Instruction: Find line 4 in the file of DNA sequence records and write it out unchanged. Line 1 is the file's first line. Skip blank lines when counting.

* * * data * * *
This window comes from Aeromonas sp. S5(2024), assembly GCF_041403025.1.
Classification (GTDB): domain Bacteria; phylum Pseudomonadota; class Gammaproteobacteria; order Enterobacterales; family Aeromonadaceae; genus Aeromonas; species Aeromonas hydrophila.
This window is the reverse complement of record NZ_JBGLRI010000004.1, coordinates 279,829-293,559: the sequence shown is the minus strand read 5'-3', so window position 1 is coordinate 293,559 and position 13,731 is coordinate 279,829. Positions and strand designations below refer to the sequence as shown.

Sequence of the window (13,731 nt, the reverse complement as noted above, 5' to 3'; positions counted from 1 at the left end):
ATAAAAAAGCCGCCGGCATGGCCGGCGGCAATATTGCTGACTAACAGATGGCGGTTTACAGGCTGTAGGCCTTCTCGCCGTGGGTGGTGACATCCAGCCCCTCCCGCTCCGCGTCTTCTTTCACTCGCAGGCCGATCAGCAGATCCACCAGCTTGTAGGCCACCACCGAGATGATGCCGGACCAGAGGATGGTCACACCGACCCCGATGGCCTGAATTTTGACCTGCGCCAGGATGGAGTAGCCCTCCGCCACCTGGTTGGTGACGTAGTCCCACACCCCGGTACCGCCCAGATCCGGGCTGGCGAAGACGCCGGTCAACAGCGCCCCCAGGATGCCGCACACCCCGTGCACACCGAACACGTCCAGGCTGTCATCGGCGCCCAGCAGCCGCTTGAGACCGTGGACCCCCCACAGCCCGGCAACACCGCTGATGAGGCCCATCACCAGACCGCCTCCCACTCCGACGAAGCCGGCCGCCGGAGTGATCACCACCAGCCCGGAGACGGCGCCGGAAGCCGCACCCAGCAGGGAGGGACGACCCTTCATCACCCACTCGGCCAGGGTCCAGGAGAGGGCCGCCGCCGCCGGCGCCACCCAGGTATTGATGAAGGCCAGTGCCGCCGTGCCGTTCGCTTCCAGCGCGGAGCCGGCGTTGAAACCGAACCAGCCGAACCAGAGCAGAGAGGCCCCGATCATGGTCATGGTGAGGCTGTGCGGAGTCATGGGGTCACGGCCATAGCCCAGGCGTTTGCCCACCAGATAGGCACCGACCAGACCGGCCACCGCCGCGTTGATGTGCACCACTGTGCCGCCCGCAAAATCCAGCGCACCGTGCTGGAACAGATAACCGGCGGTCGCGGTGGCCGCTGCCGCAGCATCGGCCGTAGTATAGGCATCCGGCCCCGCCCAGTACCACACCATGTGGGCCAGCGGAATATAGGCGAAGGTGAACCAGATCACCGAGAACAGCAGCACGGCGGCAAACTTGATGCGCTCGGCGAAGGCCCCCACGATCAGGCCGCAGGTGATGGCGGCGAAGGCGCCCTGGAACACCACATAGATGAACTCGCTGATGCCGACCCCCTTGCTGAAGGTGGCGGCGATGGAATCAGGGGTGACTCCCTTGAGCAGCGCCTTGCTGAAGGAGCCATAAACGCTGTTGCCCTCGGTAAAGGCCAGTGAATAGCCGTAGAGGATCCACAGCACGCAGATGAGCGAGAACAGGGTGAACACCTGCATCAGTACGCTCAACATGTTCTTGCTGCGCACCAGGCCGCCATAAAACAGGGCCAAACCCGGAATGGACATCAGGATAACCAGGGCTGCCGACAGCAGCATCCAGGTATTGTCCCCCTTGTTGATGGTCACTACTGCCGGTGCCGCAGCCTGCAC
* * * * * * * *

Sequence of the window (13,731 nt, the reverse complement as noted above, 5' to 3'; positions counted from 1 at the left end):